The Tuxedo fishermen tried raising bass fry in two cement pools. Feeding them, however, was an insurmountable problem, and finally the young bass turned cannibal and polished each other off.
The two cement pools then received a new batch of visitors—landlocked salmon. But the lake itself did not contain the proper food resources, and the salmon narrowed out into a long thin fish that had no more fight than a waterlogged rag. Smelt were introduced—100,000 of them—in an attempt to fatten up the salmon, but in mysterious circumstances, which by that time the Tuxedo community must have learned to take in stride, the smelt all but disappeared. Only two mature smelt have ever been seen since: one lying on the shore and the other lodged in the intake pipe of the hatchery.
Considering the unsuccessful attempts to realize Lorillard's dream of a sporting paradise, it comes as no surprise that the members of the community finally concentrated on the "social intercourse" called for in Lorillard's constitution. In the fall of 1885 the first Autumn Ball was held—still one of the most important dates on the calendars of New York debutantes. The sensation of that first ball was the appearance of Griswold Lorillard, son of the founder, in the tailless dinner jacket to which the resort has since given its name.
Tuxedo kept its status as the most exclusive community in the East until finally the changing times, particularly the '29 crash, turned it into a ghost community of boarded-up houses and weed-choked gardens. When it was announced that the passage of the New York State Thruway would deprive Tuxedo of its golf course, it seemed Lorillard's dream was finished. One of the oldest in the country, the course was revered by the resort: the tales of James L. Breese, one of the early residents, who would pluck out his glass eye and throw it on the ground in a fit of rage when he missed his shot; the reminiscences about the millionaire George F. Baker, who continued to toil slowly across the course through his 85th birthday, refusing to let other players through, always on the lookout for wooden tees, his face a mask of despair when he found them broken; and the memory of Buck Buchanan, an engineer on the Erie railroad who blew his whistle whenever he saw a member poised for a careful putt.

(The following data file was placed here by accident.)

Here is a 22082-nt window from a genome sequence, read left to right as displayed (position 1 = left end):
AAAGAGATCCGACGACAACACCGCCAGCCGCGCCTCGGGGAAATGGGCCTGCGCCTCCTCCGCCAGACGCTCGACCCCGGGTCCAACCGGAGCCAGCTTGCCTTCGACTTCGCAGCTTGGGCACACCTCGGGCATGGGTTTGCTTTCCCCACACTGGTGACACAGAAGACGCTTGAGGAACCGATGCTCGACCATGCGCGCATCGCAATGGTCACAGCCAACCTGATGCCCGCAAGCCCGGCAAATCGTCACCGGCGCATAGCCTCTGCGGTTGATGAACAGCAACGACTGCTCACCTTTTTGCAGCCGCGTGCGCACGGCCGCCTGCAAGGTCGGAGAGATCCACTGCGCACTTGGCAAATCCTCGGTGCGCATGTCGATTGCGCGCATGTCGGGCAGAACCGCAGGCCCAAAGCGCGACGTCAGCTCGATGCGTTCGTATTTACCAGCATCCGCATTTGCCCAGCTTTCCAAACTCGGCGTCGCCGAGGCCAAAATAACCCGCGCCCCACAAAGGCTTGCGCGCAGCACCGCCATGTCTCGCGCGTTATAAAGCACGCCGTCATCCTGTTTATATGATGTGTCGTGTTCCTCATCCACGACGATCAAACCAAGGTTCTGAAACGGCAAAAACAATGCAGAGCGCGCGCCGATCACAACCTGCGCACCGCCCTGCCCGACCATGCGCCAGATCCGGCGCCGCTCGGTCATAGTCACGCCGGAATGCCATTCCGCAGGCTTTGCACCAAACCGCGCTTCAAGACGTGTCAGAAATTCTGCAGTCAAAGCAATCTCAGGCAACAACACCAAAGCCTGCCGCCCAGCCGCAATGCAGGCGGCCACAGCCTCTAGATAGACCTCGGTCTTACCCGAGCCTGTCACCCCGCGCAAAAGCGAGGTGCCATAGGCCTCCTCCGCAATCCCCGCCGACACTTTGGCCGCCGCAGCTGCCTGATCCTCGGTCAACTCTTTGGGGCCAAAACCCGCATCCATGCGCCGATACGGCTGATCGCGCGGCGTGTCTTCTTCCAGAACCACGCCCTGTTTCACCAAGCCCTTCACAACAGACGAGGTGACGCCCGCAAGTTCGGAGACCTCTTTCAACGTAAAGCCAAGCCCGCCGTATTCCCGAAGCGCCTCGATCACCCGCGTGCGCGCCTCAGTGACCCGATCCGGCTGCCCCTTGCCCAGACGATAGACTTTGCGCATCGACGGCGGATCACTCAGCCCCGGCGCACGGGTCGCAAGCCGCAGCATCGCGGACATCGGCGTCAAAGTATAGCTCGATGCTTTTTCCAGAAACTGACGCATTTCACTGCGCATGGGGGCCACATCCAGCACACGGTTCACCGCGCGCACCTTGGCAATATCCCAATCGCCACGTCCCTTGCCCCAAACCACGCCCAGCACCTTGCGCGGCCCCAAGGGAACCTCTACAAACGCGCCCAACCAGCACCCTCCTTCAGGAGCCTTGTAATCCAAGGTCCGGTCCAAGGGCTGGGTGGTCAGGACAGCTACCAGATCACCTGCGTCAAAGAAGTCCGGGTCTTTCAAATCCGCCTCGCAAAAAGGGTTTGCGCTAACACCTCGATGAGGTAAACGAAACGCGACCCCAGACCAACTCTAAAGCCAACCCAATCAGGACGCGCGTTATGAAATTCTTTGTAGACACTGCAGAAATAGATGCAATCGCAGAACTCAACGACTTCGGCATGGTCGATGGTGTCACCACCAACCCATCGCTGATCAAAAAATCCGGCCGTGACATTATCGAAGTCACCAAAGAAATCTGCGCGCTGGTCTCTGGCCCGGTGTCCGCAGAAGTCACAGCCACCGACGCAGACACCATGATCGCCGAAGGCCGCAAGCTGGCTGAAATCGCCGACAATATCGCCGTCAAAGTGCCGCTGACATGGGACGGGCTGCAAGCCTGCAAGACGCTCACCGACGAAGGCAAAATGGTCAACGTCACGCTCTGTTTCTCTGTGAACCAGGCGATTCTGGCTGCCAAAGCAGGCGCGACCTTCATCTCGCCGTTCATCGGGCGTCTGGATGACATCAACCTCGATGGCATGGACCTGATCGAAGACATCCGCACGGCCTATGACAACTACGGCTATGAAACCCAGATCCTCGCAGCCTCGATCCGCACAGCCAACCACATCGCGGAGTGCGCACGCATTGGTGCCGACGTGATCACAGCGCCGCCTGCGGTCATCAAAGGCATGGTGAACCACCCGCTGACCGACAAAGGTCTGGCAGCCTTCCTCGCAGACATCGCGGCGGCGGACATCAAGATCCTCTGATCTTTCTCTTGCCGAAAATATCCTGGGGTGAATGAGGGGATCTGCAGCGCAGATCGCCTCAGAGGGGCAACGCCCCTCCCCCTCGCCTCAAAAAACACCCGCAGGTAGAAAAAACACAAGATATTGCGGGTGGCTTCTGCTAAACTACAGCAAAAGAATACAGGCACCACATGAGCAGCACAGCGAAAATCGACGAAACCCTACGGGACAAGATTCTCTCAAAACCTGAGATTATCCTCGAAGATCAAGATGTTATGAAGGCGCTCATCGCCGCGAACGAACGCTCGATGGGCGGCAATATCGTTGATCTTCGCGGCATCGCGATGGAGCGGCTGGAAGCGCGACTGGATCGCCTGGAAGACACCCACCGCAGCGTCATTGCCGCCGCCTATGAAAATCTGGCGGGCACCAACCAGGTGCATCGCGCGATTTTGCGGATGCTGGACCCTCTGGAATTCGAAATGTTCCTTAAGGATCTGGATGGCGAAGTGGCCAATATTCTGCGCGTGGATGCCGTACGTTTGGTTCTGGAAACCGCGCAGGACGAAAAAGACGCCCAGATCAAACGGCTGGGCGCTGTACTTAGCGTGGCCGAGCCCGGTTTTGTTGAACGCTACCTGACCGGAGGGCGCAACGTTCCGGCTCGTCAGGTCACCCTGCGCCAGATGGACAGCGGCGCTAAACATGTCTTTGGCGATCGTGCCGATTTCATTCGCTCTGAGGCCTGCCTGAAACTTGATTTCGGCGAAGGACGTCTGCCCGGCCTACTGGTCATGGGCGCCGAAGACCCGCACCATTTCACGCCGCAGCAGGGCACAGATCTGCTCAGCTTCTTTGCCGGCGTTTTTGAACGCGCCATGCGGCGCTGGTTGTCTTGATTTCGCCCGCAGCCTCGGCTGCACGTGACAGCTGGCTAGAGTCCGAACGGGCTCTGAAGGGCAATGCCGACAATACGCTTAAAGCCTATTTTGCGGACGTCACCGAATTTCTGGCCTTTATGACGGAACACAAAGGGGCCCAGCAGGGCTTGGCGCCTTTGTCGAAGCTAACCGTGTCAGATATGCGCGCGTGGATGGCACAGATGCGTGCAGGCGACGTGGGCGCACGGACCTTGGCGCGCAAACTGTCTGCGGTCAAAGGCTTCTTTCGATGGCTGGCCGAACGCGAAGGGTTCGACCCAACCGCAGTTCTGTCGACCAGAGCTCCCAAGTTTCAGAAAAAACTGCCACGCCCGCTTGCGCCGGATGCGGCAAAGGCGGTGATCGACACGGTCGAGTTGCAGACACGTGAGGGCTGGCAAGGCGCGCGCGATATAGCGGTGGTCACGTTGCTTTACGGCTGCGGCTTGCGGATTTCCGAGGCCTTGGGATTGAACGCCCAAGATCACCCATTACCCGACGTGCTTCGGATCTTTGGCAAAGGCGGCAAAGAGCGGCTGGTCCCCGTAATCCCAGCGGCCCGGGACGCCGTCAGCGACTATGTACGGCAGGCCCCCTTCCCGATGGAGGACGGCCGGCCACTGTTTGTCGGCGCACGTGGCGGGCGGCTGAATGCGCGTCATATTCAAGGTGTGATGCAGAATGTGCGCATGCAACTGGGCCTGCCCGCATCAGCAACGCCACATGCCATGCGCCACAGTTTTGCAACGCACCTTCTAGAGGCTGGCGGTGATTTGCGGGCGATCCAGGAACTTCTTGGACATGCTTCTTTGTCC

But faced with adversity, Tuxedo in the last few years has responded with the avidity of the workmen who put together Lorillard's paradise 73 years ago. Its beautiful new golf course was completed last year; its members include a new generation of Tuxedoites whose incomes are nearer the $20,000 level and who live in converted stables and small new dwellings sanctioned by Tuxedo in its drive to revitalize the community.